"DEFENDANT WEBB: Yes, I have a family, wife and two children and we are not together right now at the present time. "THE COURT: How did you happen to get into this trouble then? "DEFENDANT WEBB: Well, working on a job here for this man. I got a business started and I knowed the business pretty well and he let me go and so I tried to get back even with him on the checks but these hi-fi record player they were from my pastor. I lived with them for three and a half years and there's nobody actually seen me do anything. I just pled guilty myself to the charge after it was taken to the city and I turned myself in. I called up Boston Daniels and told him to come out and pick me up; that is all; but as far as getting away or I wasn't trying to hide or nothing like that. He didn't realize I had the record player at my girl's house when he called me up. I told him I had the record player but by that time the next day the police were looking for me; but I definitely stated when he called me I had the record player told him I'd bring it back that night, but I went to work and didn't have a chance to bring it in. So the police picked me up the next day. "THE COURT: Well, you have pled guilty to the charge of burglary in the second degree and on that you will be sentenced to not less than 5 nor more than 10 years confinement at the Kansas State Penitentiary at Lansing. On 21-524 which is the commission of larceny in connection with the burglary you will be sentenced to not exceeding 5 years. Both sentences to run concurrently. Are you going to make application, you said? "MR. RUSSO: Yes, Your Honor, make an application for parole. Also for the purposes of the record at this time I'd like to state that I have represented the defendant since the preliminary hearing stages and that I have conferred with him at several occasions in the Wyandotte County jail, and that I have advised him he has been entitled to a jury trial if he did want it.

"THE COURT: You are hired or appointed?

"MR. RUSSO: No, I have been appointed. I was appointed in the basement, also."

*731 After the petitioner was committed to the State Pentitentiary at Lansing, Kansas, he wrote a letter to Judge McHale (date not disclosed by the record) requesting a parole. The body of the letter reads:

"I am writing this letter, regarding to re-application for a parole, if the honorable court would considered it. I am a family man, my wife and I are separated at this time, if I could be reinstated for application for a parole, it would do my wife, children and I some gooded. I entered a plea of guilty to the crime I committed to the Honorable court, because I realized of the crime I committed. Now while I'm in custody at the Kansas Penitentiary, I realize more of the serious crime, I have committed, and is asking for mercy and leniency of the Honorable court to reinstate me application for parole."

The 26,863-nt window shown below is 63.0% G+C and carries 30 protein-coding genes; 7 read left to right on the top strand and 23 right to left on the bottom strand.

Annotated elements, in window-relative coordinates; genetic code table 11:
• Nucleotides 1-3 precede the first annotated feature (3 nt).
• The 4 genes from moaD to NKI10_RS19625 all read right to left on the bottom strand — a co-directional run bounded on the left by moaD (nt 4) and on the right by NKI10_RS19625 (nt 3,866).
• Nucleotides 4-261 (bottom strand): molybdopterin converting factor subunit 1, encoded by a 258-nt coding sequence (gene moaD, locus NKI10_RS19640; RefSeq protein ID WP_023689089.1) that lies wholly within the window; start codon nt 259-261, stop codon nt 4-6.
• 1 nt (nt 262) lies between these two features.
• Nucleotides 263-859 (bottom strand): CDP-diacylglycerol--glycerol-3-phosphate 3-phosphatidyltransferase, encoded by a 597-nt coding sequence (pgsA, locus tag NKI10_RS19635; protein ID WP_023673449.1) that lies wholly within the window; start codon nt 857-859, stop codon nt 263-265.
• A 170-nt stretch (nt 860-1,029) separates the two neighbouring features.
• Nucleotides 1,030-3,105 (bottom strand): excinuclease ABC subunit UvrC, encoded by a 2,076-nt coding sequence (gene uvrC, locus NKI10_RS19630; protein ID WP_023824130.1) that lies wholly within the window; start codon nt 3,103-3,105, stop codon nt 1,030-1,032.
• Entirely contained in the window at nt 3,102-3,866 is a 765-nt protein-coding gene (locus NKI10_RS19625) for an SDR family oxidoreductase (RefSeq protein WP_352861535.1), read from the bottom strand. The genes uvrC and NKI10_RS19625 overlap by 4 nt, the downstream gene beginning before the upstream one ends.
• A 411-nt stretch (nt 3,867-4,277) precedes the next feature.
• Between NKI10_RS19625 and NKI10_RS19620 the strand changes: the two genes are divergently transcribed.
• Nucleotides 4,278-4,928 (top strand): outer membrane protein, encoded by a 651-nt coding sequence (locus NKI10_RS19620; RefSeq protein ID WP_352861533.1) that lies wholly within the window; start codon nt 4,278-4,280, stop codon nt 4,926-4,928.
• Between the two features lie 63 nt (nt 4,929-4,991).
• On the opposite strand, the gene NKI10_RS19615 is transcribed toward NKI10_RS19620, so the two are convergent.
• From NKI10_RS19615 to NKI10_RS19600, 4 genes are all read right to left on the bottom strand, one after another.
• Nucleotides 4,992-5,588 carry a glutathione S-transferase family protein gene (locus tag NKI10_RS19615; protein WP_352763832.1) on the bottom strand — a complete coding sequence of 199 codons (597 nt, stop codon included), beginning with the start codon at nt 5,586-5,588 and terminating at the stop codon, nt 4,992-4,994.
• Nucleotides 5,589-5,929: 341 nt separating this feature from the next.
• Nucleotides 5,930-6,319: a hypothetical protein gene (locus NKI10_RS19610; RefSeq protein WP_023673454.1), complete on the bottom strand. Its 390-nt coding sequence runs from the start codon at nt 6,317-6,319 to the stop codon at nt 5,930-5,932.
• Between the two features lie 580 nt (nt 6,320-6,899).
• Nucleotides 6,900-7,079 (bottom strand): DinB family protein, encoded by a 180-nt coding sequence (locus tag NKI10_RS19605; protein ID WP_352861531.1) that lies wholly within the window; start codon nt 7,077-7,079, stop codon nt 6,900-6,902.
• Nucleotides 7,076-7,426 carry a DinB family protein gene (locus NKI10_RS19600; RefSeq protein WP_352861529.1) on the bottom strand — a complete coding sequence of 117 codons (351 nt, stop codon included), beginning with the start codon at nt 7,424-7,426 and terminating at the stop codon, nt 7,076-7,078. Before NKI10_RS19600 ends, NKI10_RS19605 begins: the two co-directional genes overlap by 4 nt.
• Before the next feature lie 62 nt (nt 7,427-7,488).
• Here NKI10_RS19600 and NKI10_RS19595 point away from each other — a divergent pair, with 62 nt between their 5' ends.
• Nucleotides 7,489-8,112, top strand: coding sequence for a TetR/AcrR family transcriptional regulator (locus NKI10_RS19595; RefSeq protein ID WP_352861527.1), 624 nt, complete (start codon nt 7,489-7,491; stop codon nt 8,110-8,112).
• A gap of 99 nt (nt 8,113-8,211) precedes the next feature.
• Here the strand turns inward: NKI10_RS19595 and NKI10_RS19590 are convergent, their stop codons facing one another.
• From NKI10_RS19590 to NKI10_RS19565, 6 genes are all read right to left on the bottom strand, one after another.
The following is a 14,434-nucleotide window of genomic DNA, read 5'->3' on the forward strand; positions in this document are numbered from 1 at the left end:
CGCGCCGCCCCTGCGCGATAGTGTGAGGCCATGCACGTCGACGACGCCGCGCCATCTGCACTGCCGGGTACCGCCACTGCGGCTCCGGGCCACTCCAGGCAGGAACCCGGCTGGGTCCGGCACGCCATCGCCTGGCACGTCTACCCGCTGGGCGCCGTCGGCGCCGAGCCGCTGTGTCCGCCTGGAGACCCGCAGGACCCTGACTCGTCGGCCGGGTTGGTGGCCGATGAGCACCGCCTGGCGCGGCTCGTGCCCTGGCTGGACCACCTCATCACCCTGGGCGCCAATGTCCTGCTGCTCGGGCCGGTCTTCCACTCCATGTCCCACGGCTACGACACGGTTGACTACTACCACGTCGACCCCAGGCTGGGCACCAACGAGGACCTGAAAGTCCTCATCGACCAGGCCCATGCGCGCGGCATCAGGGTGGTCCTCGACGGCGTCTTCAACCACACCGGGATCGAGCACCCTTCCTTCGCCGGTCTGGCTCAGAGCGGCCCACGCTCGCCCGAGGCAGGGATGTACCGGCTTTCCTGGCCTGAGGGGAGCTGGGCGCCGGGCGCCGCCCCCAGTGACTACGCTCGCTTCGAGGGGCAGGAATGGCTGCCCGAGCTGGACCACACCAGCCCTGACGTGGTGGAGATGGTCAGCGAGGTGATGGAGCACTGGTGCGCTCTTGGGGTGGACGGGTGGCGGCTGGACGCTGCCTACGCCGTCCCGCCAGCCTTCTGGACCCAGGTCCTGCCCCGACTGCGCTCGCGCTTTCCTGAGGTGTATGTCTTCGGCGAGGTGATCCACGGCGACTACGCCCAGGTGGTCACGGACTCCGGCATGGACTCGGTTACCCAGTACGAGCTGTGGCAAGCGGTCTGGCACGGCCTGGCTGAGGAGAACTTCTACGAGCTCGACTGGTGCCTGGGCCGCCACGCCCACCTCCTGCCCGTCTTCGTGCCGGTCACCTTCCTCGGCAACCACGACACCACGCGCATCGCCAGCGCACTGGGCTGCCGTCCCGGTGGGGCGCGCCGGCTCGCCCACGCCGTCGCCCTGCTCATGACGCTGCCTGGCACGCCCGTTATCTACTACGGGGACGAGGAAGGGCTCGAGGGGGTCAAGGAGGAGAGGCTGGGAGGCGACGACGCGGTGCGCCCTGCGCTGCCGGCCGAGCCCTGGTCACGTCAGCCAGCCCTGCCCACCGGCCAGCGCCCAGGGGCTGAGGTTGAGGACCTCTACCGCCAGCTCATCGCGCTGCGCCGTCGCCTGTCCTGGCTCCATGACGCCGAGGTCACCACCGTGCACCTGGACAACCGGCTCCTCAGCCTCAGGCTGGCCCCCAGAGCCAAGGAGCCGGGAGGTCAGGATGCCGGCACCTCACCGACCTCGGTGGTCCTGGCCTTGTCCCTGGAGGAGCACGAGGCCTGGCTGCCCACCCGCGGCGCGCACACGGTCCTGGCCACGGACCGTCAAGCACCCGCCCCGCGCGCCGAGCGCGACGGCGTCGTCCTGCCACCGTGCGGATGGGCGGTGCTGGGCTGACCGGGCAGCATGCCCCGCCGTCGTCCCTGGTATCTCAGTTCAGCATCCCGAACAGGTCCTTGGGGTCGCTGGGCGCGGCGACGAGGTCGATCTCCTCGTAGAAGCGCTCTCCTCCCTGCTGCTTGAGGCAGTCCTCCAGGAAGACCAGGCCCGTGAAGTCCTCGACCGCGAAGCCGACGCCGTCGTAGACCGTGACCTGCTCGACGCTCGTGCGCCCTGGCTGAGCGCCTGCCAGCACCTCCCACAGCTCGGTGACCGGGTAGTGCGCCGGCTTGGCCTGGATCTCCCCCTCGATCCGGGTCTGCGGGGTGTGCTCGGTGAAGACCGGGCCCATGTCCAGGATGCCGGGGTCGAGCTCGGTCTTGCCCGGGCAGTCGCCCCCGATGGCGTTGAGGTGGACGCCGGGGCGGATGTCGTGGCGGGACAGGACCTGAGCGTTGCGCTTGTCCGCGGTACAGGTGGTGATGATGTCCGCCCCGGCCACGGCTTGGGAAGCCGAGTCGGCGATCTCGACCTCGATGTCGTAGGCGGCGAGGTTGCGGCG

Thereafter and on the 26th day of October, 1964, the petitioner filed his motion to vacate and set aside the judgment and sentence pursuant to K.S.A. 60-1507. The court appointed Clifford T. Mueller, a member of the Wyandotte County bar to represent the petitioner, an indigent, in the hearing on this motion. The motion was argued to Judge McHale in the district court of Wyandotte County on the 20th day of November, 1964, and was overruled. The petitioner was not present in court at the time the motion was presented and argued.

Thereupon appeal was duly perfected to this court by the petitioner through his court-appointed counsel, Mr. Mueller, who has continued to represent him on appeal in this court.

The petitioner's application for discharge in this 1507 proceeding is on a form provided by the district court of Wyandotte County and was prepared by the petitioner himself. The grounds upon which he relies for discharge are rather vaguely stated, but, in general, charge that he was not adequately represented by counsel in the criminal proceedings. He contends that he did not waive preliminary hearing in Case No. 18,375-CR, and did not have any knowledge that the hearing was to be waived.

In a rather lengthy argument to the trial court counsel for the petitioner made various statements and charges on the petitioner's behalf. The primary contention of the petitioner was summarized by his attorney to the lower court as follows:

"I think that I fully understand what Mr. Webb's contentions are and I think his primary contention is that he entered a plea not fully realizing the nature of the offense with which he was charged and that he would not have entered a plea of guilty had he realized that the charge was burglary and larceny as opposed to forgery and uttering...."

The petitioner contends the offense to which he pleaded guilty *732 did not occur in the nighttime, as alleged in the complaint and information, and that if he had appreciated the nature and purpose of the preliminary hearing, he would have presented the testimony of various witnesses to establish that he was elsewhere at the time the alleged offense was committed, thereby exonerating himself at that stage of the proceedings.